MODERATOR:Â Would you please kind enough just to go through the card?
JORDAN SPIETH:Â Sure.
I hit a 3‑wood off No. 1 tee box and had a good kind of smooth 9‑iron into the green.Â Tried to bleed a little fade.Â Got it to land where I wanted and putt where I wanted to, which was a very straight putt coming right back up the hill.
Justin obviously made his putt to start and it was really nice to drop one on top to start the round.
2, I hit 3‑wood to stay short of the bunker.Â I picked a shot each day to stay just short of that bunker.Â I think I was driver once and 3‑wood the other three days.Â I actually had a good number into the green and so I took a 3‑wood out again.Â No part of me was going to lay up there.Â I hit a really good shot that just needed to be maybe two or three yards shorter when it landed and it may have fed close to the hole.Â Instead it was above the hole.Â Should have pitched it; decided to putt it.Â Didn't get it all the way down there and then mis‑read the second putt.Â 3‑putt there for par.
No. 3, I laid back with a 5‑iron off the tee.Â Had a pitching wedge into the green, which was a little too much club into that hole.Â Ideally I would have liked to have been up further.Â But I hit the pitching wedge on a number, got it to where it was a putt that if it would at least be a par, if not a birdie; it's a sucker pin, and just hit one of the better putts I've ever hit.Â I hit that putt five times in the practice round knowing that that's where I wanted to be.Â And I fed it out there and it broke five feet from a 12‑, 15‑footer.Â It fed out there and went in in with perfect speed in the middle.Â I gave a little fist‑pump after that, excited to be 2‑under through 3 and be back even with Justin on the day.
4, I hit 4‑iron in, stayed just above the ridge.Â I was 225 yards adjusted, I think.Â Hit a putt a little past it and made that 4‑footer, kept it in the right side of the hole.
5, I hit 3‑wood off the tee left, which was not ideal.Â Tried to hook a 7‑iron around the trees.Â Didn't quite get enough hook on it, so I left it in a spot that you don't want to be.Â Didn't get the chip on the green and that's really all I had to do.Â Left it just short and it was actually a good bogey from there, a good 2‑putt.Â Made a nice 6‑footer for my bogey, which could have saved the round right there.
6, I hit a 6‑iron.Â Tried to fade it in.Â I hit it really straight and it ended up pin‑high which was three or four feet higher from the front of the green, so it was a little easier putt.Â Hit a really good putt in there and tapped it in.Â That's the kind of stuff I was looking for all day.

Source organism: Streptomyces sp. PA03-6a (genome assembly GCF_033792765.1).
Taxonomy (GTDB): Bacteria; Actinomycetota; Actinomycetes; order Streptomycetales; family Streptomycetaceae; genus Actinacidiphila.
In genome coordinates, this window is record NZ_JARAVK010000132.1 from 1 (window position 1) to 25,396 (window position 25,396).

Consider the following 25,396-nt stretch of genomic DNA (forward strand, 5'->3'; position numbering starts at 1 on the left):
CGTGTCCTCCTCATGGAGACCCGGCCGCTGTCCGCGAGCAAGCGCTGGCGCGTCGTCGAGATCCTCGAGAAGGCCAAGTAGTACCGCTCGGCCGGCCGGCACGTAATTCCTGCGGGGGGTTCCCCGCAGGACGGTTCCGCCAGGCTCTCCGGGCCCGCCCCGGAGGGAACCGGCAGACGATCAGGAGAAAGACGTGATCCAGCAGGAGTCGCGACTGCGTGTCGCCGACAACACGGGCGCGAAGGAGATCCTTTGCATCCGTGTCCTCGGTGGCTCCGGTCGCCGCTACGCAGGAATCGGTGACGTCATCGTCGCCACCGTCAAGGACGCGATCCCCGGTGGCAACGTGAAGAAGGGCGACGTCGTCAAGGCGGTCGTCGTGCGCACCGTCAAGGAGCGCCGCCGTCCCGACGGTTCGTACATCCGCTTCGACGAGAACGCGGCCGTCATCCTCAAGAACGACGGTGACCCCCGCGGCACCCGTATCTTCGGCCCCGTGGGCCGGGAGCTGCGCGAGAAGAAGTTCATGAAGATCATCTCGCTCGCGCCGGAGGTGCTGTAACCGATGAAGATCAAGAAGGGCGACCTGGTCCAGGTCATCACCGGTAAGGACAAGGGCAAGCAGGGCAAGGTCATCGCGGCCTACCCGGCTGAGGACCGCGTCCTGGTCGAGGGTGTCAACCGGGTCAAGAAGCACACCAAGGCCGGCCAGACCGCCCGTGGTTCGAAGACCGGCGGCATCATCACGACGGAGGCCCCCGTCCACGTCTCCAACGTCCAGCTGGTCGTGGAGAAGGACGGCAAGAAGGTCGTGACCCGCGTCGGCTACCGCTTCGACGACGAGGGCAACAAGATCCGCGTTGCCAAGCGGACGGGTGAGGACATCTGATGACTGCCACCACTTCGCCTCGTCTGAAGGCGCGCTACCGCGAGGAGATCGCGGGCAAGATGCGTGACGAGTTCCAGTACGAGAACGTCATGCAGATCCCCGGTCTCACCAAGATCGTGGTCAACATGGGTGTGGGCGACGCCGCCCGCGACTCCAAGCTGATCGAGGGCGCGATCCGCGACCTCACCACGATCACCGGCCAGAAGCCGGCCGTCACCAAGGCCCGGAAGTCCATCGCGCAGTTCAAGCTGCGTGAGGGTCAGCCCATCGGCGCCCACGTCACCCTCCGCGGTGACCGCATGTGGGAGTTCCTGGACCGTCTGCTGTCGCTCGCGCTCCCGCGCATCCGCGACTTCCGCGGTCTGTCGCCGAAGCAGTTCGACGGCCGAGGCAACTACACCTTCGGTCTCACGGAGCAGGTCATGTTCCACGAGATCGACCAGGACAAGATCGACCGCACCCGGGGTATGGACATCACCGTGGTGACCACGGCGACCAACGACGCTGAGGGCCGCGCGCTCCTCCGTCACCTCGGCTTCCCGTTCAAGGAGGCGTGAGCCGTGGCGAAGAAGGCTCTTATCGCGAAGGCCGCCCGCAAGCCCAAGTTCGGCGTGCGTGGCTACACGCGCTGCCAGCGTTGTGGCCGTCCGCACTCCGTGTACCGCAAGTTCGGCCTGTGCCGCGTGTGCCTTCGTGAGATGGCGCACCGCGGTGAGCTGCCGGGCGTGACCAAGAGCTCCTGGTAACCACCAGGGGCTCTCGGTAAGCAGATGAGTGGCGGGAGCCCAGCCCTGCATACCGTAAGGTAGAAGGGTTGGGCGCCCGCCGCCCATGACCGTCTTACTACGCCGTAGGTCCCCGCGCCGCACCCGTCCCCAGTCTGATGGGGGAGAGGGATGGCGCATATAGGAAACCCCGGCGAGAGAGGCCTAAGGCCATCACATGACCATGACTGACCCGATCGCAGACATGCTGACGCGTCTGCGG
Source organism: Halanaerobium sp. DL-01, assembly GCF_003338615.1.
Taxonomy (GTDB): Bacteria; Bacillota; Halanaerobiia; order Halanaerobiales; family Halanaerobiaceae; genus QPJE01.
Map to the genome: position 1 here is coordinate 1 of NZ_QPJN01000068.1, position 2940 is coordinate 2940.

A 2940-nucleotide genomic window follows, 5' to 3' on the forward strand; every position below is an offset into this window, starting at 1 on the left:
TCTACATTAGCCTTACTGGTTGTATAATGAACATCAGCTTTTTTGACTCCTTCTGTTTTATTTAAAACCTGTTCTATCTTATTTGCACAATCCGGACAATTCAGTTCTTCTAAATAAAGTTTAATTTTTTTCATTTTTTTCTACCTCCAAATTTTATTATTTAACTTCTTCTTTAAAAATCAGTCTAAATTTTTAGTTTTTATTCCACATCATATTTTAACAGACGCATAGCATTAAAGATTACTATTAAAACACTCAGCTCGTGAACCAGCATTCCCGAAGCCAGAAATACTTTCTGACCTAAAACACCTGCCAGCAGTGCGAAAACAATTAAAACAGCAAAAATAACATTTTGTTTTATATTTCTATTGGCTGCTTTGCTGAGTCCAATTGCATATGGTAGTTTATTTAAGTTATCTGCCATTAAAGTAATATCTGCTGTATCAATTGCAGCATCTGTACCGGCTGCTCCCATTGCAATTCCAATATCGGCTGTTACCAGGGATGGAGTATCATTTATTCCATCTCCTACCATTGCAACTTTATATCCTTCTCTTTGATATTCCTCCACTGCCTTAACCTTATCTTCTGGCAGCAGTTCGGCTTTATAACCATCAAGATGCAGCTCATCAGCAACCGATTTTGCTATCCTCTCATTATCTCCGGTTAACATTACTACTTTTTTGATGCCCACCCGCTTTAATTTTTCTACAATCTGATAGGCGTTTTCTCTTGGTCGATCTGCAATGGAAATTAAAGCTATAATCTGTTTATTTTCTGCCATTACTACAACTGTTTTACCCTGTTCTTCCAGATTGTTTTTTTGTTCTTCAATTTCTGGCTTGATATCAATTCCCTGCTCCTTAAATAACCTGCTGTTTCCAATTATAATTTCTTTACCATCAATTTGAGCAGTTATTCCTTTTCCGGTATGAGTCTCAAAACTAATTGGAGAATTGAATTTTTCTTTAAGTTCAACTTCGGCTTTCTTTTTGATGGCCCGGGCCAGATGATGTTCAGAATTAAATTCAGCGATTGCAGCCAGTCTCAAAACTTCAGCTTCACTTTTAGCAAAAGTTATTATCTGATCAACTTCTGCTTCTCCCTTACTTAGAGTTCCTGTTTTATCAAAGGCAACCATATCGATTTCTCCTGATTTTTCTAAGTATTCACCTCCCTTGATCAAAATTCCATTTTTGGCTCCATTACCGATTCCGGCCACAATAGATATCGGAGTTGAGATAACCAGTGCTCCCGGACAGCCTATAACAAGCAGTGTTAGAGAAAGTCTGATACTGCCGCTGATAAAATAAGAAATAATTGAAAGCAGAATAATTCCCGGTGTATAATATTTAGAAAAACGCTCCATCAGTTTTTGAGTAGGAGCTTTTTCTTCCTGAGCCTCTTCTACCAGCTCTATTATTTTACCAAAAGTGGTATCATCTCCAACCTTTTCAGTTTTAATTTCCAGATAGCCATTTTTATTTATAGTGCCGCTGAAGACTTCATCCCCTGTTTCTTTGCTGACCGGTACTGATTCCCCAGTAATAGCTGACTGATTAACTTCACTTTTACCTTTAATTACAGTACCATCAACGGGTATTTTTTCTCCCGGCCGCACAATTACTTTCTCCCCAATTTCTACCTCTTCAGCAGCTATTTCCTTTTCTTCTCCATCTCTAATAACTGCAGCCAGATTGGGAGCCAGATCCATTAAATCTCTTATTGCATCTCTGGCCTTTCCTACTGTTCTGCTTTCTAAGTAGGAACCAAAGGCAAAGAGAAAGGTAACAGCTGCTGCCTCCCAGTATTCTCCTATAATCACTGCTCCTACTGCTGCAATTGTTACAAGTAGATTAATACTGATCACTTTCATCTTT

7, I hit driver right again and hit a 6‑iron through a little gap in the trees, which may not have been the smartest move, but I didn't really like any other options at that point.Â Got a bit unlucky because if it wasn't into either of the sand traps, it would have been a pretty easy up‑and‑down.Â Instead it's in between and I don't have a stance.Â I'd be interested to see a picture of that.Â Half my feet were dangling over the bunker.
I was just standing on my toes with the club almost on my toes and hit actually a really good pitch to get it to a makeable length.Â It's just a tough putt.Â It's another one you have to cast out to the side, and it's a feel‑based putt.Â I just didn't quite hit it hard enough to hold its line.
So that was two bogeys in three holes to get back to even.Â I was disappointed at that time.
8 was a big tee shot.Â If I hit it in the bunker there, I hit it in the left rough; then it makes the hole a lot harder.Â It was a big tee shot to hit in the fairway.Â I hit a hybrid out there just short of the green.Â If I had killed a hybrid it may have chased on.Â Otherwise it was going to be just short and I had a very basic up‑and‑down.Â Just a straight pitch up, funneled probably the left side of the hole and made about a 3‑footer to get back under par.
Good drive on 9.Â Hit 8‑iron into the green.Â Stayed up by a rotation.Â Last year, it seemed like it was one rotation from staying up.Â And at that moment when I went up and marked that ball, I said, "This could be a difference‑maker."Â Like it was just last year versus this year.Â I felt more comfortable.Â That ball stays up.Â Last year it came down.
It was just symbolic in a way.Â Made par there.Â Rosey had a 3‑putt and that gave me a five‑shot lead going to the back nine.Â I was aware of that at the time.Â I was trying to play Rosey match play from there.